Album Cover Courtesy of Fleet Foxes/Nonesuch Records

Ever-shape-shifting in sound and energy, and always weighted in deep and provocative thought, folk-rock darlings Fleet Foxes have captivated fans of the indie genre ever since their soothing 2008 EP, ‘Sun Giant.’ Quickly making a name for themselves with hymn-like hits ‘Ragged Wood’ and ‘White Winter Hymnal,’ and the guitar-strumming journey of ‘Mykonos,’ the Seattle-born outfit managed to drum up even more success with two dream-like rock records. Tightly-wound in evocative lyricism and swelling with slow-building ambitions, the band became the masters of gentle, atmospheric harmonies that never failed to deliver something unusual and daringly unexpected.

Then, like fading echoes spiraling down a bottomless canyon, they vanished.

After a near six-year hiatus, following their 2011 sophomore record in ‘Helplessness Blues,’ the band emerged, seemingly, with a fresh sense of purpose. After frontman Robin Pecknold — who continues to hold the group together with his angelic and nuanced vocals — went off to finish his studies at Columbia University in New York City, the folk rock-stars floated back into the spotlight at a time that seemed, to me at least, almost perfect. With the band gliding its way into my eardrums only a year or two ago, just as easily to drift away when something more vibrant and distracting came along, I never expected the summer of 2017 to deliver such an audacious return for what now might be one of my favorite mainstream folk groups.

Of course, while Summer 2017 might aim to throw us more catchy radio hits from the likes of Lorde’s ‘Melodrama’ or some other grander, young talent that could just as easily capture a mainstream audience, Pecknold and Fleet Foxes seem to find peaceful solace in the quiet of the north-west woodlands. Rising from their hiatus in the bottomless canyon of unexplored potential, the group reeled their fanbase back in for ‘Crack-Up,’ an album rich with their signature avant-garde melodies and harmony-driven lyrics, but teeming with new and wild intentions.

Witnessing the return of a group that garnered their share of critical acclaim across the United Kingdom, blending the timeless motifs of the Beach Boys and Simon and Garfunkel with their own lush instrumentation, I found myself on the brink of both fascination and timid frustration while listening to their latest release. While I welcomed the return of their well-kept and straightforward folk tunes in ‘Naiads, Cassadies’ and ‘Fool’s Errand,’ I was left feeling overtly thrown off by their spawning experimentation in tracks like ‘I Should See Memphis’ and the album opener ‘I Am All That I Need / Arroyo Seco / Thumbprint Scar.’ While the tracks are no doubt highly ambitious and could be passed off as brief signs of the band tinkering with something new, it ultimately left the album feeling disjointed, even when the tracks tried to bleed seamlessly into one another.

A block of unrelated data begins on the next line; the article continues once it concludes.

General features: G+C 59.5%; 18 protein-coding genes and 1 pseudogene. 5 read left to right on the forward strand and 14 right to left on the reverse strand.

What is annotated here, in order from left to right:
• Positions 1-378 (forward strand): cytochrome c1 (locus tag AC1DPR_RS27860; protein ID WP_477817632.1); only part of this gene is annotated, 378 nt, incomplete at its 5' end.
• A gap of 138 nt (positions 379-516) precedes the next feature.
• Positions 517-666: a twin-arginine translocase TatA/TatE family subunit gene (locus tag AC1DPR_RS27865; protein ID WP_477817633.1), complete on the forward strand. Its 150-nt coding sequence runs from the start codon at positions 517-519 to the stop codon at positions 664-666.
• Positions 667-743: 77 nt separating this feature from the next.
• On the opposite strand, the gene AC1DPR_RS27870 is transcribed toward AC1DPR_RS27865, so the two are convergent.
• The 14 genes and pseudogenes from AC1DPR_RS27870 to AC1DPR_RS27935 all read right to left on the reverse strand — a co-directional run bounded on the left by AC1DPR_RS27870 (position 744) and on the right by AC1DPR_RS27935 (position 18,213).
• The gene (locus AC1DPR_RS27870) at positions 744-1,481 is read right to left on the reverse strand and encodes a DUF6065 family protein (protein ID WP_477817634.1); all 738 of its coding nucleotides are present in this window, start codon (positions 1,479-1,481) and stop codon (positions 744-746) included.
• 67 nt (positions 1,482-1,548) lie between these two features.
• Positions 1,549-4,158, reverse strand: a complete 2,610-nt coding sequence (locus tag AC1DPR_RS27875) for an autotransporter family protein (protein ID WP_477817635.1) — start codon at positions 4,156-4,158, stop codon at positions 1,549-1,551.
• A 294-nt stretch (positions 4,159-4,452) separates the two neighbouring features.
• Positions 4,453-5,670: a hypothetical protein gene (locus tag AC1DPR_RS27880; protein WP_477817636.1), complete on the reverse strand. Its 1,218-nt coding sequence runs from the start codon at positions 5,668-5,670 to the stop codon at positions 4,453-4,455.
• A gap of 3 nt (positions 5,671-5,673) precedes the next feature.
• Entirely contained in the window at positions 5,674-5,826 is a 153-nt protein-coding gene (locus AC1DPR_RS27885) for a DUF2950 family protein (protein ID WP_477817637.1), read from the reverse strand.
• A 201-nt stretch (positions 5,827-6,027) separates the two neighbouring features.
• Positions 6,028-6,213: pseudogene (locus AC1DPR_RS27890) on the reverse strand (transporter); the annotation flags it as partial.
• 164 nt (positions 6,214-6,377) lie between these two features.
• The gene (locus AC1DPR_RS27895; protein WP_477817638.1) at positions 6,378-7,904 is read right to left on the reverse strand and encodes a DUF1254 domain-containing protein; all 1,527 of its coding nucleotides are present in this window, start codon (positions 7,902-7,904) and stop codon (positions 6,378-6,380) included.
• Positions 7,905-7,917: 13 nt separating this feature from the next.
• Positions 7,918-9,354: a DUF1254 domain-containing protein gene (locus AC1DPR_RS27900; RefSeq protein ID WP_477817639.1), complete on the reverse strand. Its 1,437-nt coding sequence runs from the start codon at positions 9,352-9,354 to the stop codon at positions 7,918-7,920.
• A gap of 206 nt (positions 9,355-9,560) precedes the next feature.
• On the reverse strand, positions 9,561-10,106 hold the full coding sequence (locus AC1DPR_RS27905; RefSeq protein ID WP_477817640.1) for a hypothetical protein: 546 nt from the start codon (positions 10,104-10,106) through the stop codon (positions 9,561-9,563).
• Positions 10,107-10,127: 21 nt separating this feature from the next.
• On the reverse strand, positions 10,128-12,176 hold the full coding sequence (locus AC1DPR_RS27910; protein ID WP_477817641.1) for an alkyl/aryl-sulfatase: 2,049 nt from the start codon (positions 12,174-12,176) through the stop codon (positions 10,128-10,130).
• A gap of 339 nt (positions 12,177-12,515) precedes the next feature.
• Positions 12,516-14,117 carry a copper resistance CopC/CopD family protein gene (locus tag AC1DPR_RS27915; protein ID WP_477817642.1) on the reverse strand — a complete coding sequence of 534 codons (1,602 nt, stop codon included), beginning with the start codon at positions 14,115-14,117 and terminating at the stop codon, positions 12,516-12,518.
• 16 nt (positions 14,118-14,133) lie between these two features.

Tossing in such oddities within an album that is lined ever-so-covertly with provocative references to the likes of F. Scott Fitzgerald, ancient Egypt and the U.S. Civil War is of course not uncommon within the lush repertoire of Fleet Foxes. Ever since their first EP, the band has intermingled strange yet tranquil moments of reflection and solitude among their slow-building harmonies. Allowing for the listener to take a breather and slow down before the instruments swell back to life, the band — especially its frontman in Peckhold — is no stranger to diving into what lies beyond the music.

While ‘Crack-Up’ is surely a profound return for a group of folk rockers as defining and heavenly in sound as Fleet Foxes, there are a handful of moments when the band perhaps drifts too far from the shore and gets lost in their overall ambitions. While their latest is easily one to lose yourself in, its harmonies true and its style unique, ‘Crack-Up’ manages to renew my faith in the contemplative folk stars, but leaves me questioning where they’ll go from here.

The latest album from Fleet Foxes ‘Crack Up’ is now available via iTunes and stores everywhere.